Our mobile phones are getting smarter, even as our laptops are getting dumber. Instead of packing fast processors into a notebook, PC makers are stripping them down into netbooks and other devices they can sell for less. Meanwhile, our mobile phones are looking more like mini computers with multicore processors, larger screens and improved graphics. The convergence of these devices is shifting the way chips are designed.
The brains of a mobile device need more computing abilities and are beginning to resemble the CPUs found in notebooks, while on notebooks and netbooks, chipmakers are trying to follow the cell phone model of integrating the brains and communications devices onto a single chip. Against this backdrop, Texas Instruments is walking away from its legacy as a wireless chip maker for cell phones, and is turning its attention to making the brains that will power tomorrow’s phones, mobile Internet devices and even netbooks.
Last week, I visited the campus of Texas Instruments in Dallas and spoke with Greg Delagi, head of TI’s wireless terminals business, about its bet on smarter phones. Without a baseband (or radio) focus, TI is placing most of its R&D and marketing muscle might behind its wager on application processors.
TI is betting on the trend of special purpose, smart mobile devices that follow the computer industry’s past inclinations to build a device around a CPU (or application processor). Its OMAP 3 chips do well for this, and its OMAP 4 chips, which TI admits have not yet been taped out, could be even better. However, much of the industry seems to be betting against smarter phones, in favor of dumber PCs.
Competitors such as Qualcomm are headed in the opposite direction, offering radios and processors in a single chip. Intel is even integrating its low-power Atom processor onto a chip with a radio for use in mobile devices. Samsung is also attempting to create a wireless radio — perhaps to go with it’s own application processor, which currently powers the iPhone. But TI said last year that it would sell its baseband chip business , but was unable to find a buyer. The company said it won’t invest anymnore in its radio business (though it still will provide custom-designed baseband chips). Even if it wanted to produce an integrated chip for dumber PCs, TI could soon need someone else’s silicon to do it.
With its competition bringing brains and communications together, why is TI keeping a separation between church and state (as David Carey, CEO of research firm Portelligent calls the division of radios and processors)? Delagi says it’s because in the future, phones (and netbooks and mobile Internet devices) will be more like PCs, and vendors will care more about the computing features they can offer on such devices. That means they’ll pick the best processor for the job rather than an integrated combination.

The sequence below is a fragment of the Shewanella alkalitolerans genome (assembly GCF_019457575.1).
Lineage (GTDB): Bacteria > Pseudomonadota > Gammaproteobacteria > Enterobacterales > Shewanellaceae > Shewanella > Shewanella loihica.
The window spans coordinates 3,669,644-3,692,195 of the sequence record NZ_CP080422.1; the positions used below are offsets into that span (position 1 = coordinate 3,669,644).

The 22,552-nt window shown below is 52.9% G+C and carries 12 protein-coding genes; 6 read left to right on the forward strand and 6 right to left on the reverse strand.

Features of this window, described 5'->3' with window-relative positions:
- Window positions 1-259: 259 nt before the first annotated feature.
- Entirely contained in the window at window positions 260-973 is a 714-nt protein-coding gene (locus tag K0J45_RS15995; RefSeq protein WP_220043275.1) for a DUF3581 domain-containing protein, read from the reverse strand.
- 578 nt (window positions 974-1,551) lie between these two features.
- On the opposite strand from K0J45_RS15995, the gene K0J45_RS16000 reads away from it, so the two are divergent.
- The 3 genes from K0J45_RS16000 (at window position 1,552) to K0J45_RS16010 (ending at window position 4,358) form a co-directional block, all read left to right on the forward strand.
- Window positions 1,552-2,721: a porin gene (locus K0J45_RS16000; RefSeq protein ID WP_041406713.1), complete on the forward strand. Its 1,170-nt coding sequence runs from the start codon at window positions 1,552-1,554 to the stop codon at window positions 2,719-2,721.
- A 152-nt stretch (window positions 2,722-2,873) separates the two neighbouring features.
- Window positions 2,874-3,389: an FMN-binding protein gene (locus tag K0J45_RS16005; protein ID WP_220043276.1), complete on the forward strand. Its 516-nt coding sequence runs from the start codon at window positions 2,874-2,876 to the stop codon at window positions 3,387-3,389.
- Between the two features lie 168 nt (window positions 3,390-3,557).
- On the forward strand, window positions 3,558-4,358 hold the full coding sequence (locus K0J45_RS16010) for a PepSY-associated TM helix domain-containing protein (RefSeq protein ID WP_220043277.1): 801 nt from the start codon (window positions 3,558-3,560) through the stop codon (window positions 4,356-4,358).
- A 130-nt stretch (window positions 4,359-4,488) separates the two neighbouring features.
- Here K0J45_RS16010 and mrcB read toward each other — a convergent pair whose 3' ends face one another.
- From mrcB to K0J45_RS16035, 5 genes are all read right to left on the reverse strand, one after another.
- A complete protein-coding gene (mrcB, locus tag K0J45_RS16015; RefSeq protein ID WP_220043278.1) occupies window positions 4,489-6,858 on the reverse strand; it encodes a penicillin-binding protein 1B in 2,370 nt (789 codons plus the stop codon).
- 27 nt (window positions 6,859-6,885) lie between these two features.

Delagi also points out that the future for chipmakers in the wireless phone is at the high end, because phones with heavily integrated silicon may sell in the hundred of millions, but they’re using low-margin integrated chips. This is true, but it ignores the fact that as mobile phones and PCs converge, PC makers are calling for integrated platforms and chips to power their smaller, cheaper devices. TI even seems to subscribe to the dumber PC model with its mobile Internet device strategy, which packages a lot of chips and software into one reference design for OEMs.
Carey, whose firm dismantles many of these gadgets, says TI’s view — that the application processor will be the defining element around which a netbook, mobile Internet device or smartphone is built — follows the historical trend in the PC industry; as smartphones become more like PCs, TI may have made a good wager. But he also notes that the progress made in semiconductor manufacturing means that multiple functions can be combined on a piece of monolithic silicon that can cost less and create a smaller device — which means the dumber PC model could win out, even on smartphones.
“It’s not A vs. B at the moment, and OEMs will experiment in the coming years, and the market will figure it out in the end,” says Carey. While the market experiments, TI will just have to wait to see if its bet pays off.